The over-achieving Constables

Josh styling at the Winter Classic. Photos courtesy Fenna De King.

Getting on for two decades since he won the ASP longboard world title in Costa Rica, Noosa’s Josh Constable is in career best form, winning everything he’s competed in since coming back from four months out for injury earlier in the year.

Josh is 43, going on 44, and easily beating very good surfers half his age in open competition. Inspired by reigning WSL world longboard champ Kai Sellas, 43, and evergreen Kelly Slater, 52, the 2024 Queensland open and over 40s champion (won a few weeks back) goes into the nationals brimming with confidence, and even has his eye on a crack at the WSL world tour in 2025. But it’s not all about him – this is family business. We’ll get back to that, but first let’s take a quick stroll down memory lane.

It’s hard to reconcile the lean, mean surfing machine of today with the chubby-chopped kid with the platinum hair dye who emerged on the ASP qualifying series in the mid-’90s. Born in 1980, soon after parents Sue and Benny had arrived from New Zealand, Josh’s first direction in surfing was as a lip-smacking, punk-influenced shortboarder, just like his dad, but a family holiday at Crescent Head got him thinking about the graceful lines of longboarding, and he was soon tempering his vertical approach with some smooth cruising on the Noosa points.

But the fast-growing teenager who became a pro longboarder at 15 and qualified for the Australian team to the world titles in Hawaii in his rookie year was nothing like the silky smooth surfer we see today. As he rose to dominance in the junior and open ranks, Josh could hang heels with the best of them, but he still couldn’t resist a punchy closeout re-entry.

At the first Noosa Festival of Surfing in 1998, just 17 he met tandem surf star Anna Shisler, the liftee part of the world’s most famous tandem duo. A couple of years later they were an item, and Anna was there to encourage Josh through the multiple state and national titles that led him to Costa Rica and his 2006 world title.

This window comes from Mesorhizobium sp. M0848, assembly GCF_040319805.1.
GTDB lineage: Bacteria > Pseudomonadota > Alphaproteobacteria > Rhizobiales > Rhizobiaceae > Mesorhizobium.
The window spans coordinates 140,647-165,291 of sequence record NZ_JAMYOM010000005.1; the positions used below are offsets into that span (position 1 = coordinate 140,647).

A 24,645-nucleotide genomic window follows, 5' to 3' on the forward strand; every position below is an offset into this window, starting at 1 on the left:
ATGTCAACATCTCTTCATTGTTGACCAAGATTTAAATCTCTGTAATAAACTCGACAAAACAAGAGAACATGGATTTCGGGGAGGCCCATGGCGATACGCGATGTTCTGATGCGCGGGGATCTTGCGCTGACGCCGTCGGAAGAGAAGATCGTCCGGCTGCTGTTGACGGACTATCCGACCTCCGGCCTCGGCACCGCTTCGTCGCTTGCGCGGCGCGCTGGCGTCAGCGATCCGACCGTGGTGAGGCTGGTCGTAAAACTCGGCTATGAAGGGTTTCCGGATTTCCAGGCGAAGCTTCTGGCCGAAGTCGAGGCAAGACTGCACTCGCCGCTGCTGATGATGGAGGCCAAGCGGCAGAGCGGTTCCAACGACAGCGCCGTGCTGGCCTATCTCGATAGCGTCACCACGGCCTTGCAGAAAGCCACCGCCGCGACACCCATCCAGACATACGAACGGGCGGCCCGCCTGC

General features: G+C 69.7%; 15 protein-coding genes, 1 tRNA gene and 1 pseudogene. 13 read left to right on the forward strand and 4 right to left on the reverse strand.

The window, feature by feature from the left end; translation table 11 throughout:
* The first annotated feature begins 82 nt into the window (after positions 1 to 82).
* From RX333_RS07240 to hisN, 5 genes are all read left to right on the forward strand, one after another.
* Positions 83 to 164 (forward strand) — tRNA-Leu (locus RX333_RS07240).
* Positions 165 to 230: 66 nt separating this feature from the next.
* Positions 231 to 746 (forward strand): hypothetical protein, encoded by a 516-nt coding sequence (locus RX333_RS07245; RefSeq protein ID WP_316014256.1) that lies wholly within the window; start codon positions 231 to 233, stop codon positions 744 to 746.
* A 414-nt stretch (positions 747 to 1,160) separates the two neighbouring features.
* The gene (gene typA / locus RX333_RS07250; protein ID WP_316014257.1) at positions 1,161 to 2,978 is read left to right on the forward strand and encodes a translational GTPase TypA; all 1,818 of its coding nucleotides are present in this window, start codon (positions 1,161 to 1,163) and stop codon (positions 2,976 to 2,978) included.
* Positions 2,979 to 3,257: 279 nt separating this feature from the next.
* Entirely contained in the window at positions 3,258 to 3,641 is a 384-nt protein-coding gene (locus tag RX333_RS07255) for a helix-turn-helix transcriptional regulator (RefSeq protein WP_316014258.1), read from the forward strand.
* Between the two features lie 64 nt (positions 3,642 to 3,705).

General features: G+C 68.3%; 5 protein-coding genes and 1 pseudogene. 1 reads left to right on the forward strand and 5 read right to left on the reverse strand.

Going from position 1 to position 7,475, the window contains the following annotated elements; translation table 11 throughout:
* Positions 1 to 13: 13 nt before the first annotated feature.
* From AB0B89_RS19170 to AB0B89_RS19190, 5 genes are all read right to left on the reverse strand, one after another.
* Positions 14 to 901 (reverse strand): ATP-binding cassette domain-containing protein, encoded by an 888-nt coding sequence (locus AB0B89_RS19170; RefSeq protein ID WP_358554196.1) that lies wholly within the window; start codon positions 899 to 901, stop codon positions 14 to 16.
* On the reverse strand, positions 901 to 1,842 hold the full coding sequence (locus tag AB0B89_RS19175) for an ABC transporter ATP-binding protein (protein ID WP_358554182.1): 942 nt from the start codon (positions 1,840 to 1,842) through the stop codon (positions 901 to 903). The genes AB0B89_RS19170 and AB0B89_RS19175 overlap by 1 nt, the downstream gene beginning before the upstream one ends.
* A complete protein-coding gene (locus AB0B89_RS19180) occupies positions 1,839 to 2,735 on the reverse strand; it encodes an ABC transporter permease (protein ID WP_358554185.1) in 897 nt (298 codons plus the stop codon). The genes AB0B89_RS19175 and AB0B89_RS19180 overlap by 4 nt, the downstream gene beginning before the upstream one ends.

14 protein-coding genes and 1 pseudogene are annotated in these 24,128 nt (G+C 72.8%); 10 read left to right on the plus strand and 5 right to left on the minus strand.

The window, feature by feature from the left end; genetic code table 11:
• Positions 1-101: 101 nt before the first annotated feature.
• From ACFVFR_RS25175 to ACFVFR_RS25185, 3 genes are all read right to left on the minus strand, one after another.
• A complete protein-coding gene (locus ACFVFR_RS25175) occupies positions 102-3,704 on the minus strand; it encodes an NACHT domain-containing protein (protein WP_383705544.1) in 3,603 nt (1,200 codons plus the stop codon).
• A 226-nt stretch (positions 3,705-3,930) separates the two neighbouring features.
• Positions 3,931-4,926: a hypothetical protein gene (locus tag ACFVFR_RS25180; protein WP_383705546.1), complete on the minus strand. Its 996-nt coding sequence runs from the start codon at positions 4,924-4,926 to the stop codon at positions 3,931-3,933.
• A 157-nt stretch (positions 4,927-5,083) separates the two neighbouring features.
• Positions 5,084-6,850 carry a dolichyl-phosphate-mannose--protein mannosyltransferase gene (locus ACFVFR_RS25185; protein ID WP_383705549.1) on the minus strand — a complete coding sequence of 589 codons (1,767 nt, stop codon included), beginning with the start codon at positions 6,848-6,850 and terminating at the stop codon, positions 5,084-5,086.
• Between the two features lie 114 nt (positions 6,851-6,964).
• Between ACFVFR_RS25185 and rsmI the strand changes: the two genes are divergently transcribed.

Coincidentally, that was also the year that Anna gave birth to their first child, a boy they aptly named Jet. Now 18 and a very good surfer in dad’s mould, Jet has also been a licensed recreational pilot since he was 15, and now has more than 100 solo hours to his credit. Obsessed with flying, Jet is a member at two aero clubs and spends his downtime either actual flying or guiding the model planes and gliders he builds around the Teewah skies.

Having just started working as a simulator training officer in Brisbane, Jet is now well on the way to achieving his ambition of becoming an air traffic controller, but surfing is still a passion. Says Josh: “His shifts start at either 6am or 11am, and if it’s the late one, he’ll be out surfing with us at dawn, then drive to Brisbane to start work. He loves his surfing more now than ever.”

Which brings us to the now part of the story. Now 15, second son Jive is into his first full rookie year in the longboard events. After high placings in the Queensland juniors and the juniors at the Crescent Classic, a couple of weekends ago Jive took out his first win of the season at the Alex Winter Classic, taking out the junior division and the coveted Jack Boast Perpetual Trophy while dad claimed wins in the over 40s and the men’s open, bringing his tally this year to five titles from three events.

The Jack Boast stand-alone event used to be the top juniors comp on the coast, named in memory of a great supporter. When he was just 13, Josh won the event and the trophy. That was 30 years ago. He followed up in 1996, and again in 1997 before becoming a senior. The wheel turns.

The patellar tears (that’s the tendon that joins the knee to the shin) that sidelined him over the summer are still giving Josh a bit of grief, but as I told him this week: “Be thankful. You’ve never surfed better.” Which he puts down not only to the fact that he’s the strongest and the fittest he’s ever been, but to a renewed passion for competition, seen through the prism of Jive.

Later this month, father and son will both be competing at the Surf Coast Longboard Classic at Bells Beach while Josh commentates for the WSL world tour event. Says Josh: “It’ll be great experience for Jive to be exposed to the world’s best at the WSL. I’m thinking about a crack at that title next year, but also in the back of my mind is the 2028 Olympics in Los Angeles, when longboarding may make its debut. And Jive and I could be there!”

Dreams are free, but those Constables, you never know.

FOOTNOTE: Too many sad farewells lately, but this column can’t let the news go unreported of the passing of founding Noosa Turtles swim club member Neville (“Sir Nev”) Mills after a long and courageous battle. Turtles head honcho Bob Wood notes: “Sir Nev held two important positions with the Noosa Turtles, he was our first safety officer and then became our director of apparel and styling, looking after our limited edition and very popular Turtle tee shirts. He fought the dreaded cancer for over five years but unfortunately the body gave up after so many operations, chemo etc. He was a modern day warrior, a great bloke with a big heart.”